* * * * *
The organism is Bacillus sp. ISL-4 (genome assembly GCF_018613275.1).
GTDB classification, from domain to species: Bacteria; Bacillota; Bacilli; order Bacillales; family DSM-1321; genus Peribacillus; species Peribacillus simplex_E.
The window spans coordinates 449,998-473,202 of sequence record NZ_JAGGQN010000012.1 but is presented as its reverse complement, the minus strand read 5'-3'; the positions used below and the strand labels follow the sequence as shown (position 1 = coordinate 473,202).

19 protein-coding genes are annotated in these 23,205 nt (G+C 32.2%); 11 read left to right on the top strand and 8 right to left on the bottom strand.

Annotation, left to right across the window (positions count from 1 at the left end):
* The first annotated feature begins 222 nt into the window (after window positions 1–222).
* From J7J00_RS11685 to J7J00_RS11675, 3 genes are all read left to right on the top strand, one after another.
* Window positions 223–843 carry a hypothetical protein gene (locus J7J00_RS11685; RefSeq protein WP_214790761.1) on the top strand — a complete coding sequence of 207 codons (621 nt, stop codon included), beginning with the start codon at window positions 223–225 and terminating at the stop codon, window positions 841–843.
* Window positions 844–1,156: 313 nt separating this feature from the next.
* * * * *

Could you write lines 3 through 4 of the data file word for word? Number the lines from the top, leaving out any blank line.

The window spans coordinates 449,998-473,202 of sequence record NZ_JAGGQN010000012.1 but is presented as its reverse complement, the minus strand read 5'-3'; the positions used below and the strand labels follow the sequence as shown (position 1 = coordinate 473,202).

19 protein-coding genes are annotated in these 23,205 nt (G+C 32.2%); 11 read left to right on the top strand and 8 right to left on the bottom strand.